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Stevo
20-Mar-2014, 23:29
Need some assistance, apparently I'm an idiot with acls anymore. We
have a vlan we need to allow basically only to the internet. A couple
internal servers (for anti-virus updates, dns reponses, etc) need to be
able to get to this vlan without the communication initiated from this
particular vlan, but nothing else.

I have this acl set up, and everything seems to work properly except a
machine on this vlan cannot get to any web page, internal or external,
but email & messenging software work fine. What am I missing?

192.168.10.98 and 10.5.10.98 are our dns servers
192.168.10.39 & 40 are a couple different a/v servers.

ip access-list extended blah_vlan_Out
permit udp host 192.168.10.98 any eq domain
permit udp host 10.5.10.98 any eq domain
permit tcp host 192.168.10.40 any eq 8192
permit tcp host 192.168.10.40 any eq 8193
permit tcp host 192.168.10.40 any eq 8194
permit tcp host 192.168.10.40 any eq 4460
permit tcp host 192.168.10.39 any eq 80
permit tcp host 192.168.10.39 any eq 443
permit tcp host 192.168.10.39 any eq 8081
permit tcp host 192.168.10.39 any eq 8082
permit tcp host 192.168.10.39 any eq 8443
permit tcp host 192.168.10.39 any eq 8444
permit tcp any any established
deny ip any any

--
Stevo

ab
21-Mar-2014, 04:23
These all look like rules that allow your servers (DNS and antivirus) to
do whatever they want out from themselves, right? Where's the rule
allowing anything else to get to the outside world to port 80? Maybe this
is an obvious oversight on my part, but I've never done Cisco ACLs so if
so feel free to laugh at me.

http://www.cisco.com/c/en/us/support/docs/security/ios-firewall/23602-confaccesslists.html

By my guessing:

> permit udp host 192.168.10.98 any eq domain
> permit udp host 10.5.10.98 any eq domain

These allow these machines to access UDP 53 anywhere.

> permit tcp host 192.168.10.40 any eq 8192
> permit tcp host 192.168.10.40 any eq 8193
> permit tcp host 192.168.10.40 any eq 8194
> permit tcp host 192.168.10.40 any eq 4460

These allow this machine to access these four TCP ports anywhere.

> permit tcp host 192.168.10.39 any eq 80
> permit tcp host 192.168.10.39 any eq 443
> permit tcp host 192.168.10.39 any eq 8081
> permit tcp host 192.168.10.39 any eq 8082
> permit tcp host 192.168.10.39 any eq 8443
> permit tcp host 192.168.10.39 any eq 8444

These allow this machine to access these six ports anywhere.

> permit tcp any any established

Allow any established connection to continue.

> deny ip any any

Block the rest.

--
Good luck.

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Simon Flood
21-Mar-2014, 14:00
On 20/03/2014 22:29, Stevo wrote:

> Need some assistance, apparently I'm an idiot with acls anymore. We
> have a vlan we need to allow basically only to the internet. A couple
> internal servers (for anti-virus updates, dns reponses, etc) need to be
> able to get to this vlan without the communication initiated from this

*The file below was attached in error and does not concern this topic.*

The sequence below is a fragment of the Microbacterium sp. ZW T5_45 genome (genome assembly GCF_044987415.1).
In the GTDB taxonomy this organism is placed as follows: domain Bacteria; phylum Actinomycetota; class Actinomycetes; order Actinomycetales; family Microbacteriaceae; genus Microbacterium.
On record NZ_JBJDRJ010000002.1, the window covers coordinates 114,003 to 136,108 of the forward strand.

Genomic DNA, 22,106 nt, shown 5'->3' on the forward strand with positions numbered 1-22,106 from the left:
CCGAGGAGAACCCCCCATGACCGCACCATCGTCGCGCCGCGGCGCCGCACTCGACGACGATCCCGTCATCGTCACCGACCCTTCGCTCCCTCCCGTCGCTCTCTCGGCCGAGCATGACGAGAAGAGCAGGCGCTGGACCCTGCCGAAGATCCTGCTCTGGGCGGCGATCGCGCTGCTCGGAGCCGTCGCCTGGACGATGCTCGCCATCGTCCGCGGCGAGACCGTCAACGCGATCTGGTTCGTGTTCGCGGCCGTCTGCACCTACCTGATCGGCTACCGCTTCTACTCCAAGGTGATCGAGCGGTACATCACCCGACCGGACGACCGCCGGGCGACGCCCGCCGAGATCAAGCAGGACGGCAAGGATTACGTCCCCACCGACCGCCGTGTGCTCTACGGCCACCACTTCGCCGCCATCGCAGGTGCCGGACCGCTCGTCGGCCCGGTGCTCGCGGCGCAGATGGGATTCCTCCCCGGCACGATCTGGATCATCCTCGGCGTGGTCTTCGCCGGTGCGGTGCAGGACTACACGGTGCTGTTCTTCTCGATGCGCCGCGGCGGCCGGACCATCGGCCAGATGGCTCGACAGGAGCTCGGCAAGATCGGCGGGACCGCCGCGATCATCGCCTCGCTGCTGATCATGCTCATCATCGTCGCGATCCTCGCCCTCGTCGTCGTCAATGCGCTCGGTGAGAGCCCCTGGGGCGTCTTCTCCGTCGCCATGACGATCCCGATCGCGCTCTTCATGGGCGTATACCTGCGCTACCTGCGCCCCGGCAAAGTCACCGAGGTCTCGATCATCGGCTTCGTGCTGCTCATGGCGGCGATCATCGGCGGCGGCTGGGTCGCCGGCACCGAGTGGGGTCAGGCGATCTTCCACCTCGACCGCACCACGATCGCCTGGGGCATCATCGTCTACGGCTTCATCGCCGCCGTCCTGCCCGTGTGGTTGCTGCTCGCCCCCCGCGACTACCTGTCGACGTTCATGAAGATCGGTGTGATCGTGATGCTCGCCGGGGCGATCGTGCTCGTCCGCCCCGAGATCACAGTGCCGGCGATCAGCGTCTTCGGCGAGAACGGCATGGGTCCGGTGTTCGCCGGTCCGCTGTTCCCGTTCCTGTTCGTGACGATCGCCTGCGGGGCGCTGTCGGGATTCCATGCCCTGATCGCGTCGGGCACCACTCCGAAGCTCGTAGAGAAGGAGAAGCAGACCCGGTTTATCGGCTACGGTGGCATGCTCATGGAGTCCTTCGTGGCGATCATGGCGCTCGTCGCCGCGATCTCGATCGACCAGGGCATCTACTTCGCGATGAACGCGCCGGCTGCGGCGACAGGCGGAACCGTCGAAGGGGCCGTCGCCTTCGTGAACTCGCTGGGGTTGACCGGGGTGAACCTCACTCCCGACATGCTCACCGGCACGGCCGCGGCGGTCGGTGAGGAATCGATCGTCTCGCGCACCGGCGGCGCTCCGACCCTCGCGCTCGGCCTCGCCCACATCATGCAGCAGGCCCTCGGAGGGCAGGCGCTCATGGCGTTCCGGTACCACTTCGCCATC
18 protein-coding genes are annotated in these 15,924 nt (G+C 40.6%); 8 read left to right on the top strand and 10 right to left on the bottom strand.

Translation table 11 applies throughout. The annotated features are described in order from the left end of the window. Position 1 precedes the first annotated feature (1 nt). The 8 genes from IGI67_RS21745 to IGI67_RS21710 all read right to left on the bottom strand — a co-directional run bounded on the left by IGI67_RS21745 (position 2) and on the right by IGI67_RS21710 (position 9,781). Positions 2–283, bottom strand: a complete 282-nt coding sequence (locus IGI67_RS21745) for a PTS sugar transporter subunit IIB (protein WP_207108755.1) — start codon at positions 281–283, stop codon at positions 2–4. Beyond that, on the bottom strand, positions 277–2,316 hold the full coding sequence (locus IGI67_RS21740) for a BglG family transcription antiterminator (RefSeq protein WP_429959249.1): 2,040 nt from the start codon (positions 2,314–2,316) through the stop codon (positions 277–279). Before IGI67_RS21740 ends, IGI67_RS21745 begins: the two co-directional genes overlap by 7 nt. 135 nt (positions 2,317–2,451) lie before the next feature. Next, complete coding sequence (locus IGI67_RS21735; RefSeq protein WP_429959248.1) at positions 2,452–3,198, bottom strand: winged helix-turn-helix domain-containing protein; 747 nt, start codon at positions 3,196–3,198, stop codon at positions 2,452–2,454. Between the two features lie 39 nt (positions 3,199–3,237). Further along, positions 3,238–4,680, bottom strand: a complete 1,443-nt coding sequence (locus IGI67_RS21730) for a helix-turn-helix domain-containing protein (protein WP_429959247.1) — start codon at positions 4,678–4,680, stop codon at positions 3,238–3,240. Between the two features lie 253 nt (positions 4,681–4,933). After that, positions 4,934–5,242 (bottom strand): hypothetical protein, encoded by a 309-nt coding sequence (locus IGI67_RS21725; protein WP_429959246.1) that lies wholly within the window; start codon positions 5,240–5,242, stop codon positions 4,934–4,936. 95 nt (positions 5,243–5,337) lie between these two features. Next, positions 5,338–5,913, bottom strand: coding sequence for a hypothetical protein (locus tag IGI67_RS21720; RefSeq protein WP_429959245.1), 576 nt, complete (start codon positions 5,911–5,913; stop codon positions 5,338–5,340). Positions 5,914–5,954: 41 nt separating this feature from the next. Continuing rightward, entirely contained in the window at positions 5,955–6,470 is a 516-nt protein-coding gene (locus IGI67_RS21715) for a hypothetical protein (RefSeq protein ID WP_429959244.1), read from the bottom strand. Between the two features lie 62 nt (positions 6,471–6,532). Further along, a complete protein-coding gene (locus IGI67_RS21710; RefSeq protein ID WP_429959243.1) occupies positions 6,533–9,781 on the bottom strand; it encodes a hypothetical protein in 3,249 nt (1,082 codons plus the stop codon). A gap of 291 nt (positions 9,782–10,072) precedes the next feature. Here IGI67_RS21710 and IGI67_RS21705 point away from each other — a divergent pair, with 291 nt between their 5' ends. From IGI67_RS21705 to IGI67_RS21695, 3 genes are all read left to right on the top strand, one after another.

> particular vlan, but nothing else.
>
> I have this acl set up, and everything seems to work properly except a
> machine on this vlan cannot get to any web page, internal or external,
> but email & messenging software work fine. What am I missing?
>
> 192.168.10.98 and 10.5.10.98 are our dns servers
> 192.168.10.39 & 40 are a couple different a/v servers.
>
> ip access-list extended blah_vlan_Out
> permit udp host 192.168.10.98 any eq domain
> permit udp host 10.5.10.98 any eq domain

> permit tcp host 192.168.10.40 any eq 8192
> permit tcp host 192.168.10.40 any eq 8193
> permit tcp host 192.168.10.40 any eq 8194

The above three lines can be replaced with the the following single rule

permit tcp host 192.168.10.40 any range 8192 8194

> permit tcp host 192.168.10.40 any eq 4460
> permit tcp host 192.168.10.39 any eq 80
> permit tcp host 192.168.10.39 any eq 443

> permit tcp host 192.168.10.39 any eq 8081
> permit tcp host 192.168.10.39 any eq 8082

Similarly the above two lines can be replaced with

permit tcp host 192.168.10.39 any range 8081 8082

> permit tcp host 192.168.10.39 any eq 8443
> permit tcp host 192.168.10.39 any eq 8444

and the above two with

permit tcp host 192.168.10.39 any range 8443 8444

> permit tcp any any established
> deny ip any any

The above line isn't required since everything is implicitly denied
unless otherwise permitted

Is the problem machine on the same VLAN as the two DNS and two A/V
servers referenced above? All connected via the same switch/router port
to which the ACL is applied?

Are other ACLs in effect?

HTH.
--
Simon
Novell Knowledge Partner

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Simon Flood
21-Mar-2014, 14:01
On 21/03/2014 03:23, ab wrote:

> These all look like rules that allow your servers (DNS and antivirus) to
> do whatever they want out from themselves, right? Where's the rule
> allowing anything else to get to the outside world to port 80? Maybe this
> is an obvious oversight on my part, but I've never done Cisco ACLs so if
> so feel free to laugh at me.

Ha ha! Or perhaps I should say "lucky sod" ... ? ;-)
--
Simon
Novell Knowledge Partner

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please show your appreciation and click on the star below. Thanks.
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Stevo
21-Mar-2014, 19:02
Simon Flood sounds like they 'said':

> Is the problem machine on the same VLAN as the two DNS and two A/V
> servers referenced above? All connected via the same switch/router
> port to which the ACL is applied?
>
> Are other ACLs in effect?

So my response to Simon's comment is...

No, problem machine is on a different vlan.

Problem machine connected to the switch on the port where the acl is
applied, the servers are on different ports.

--
Stevo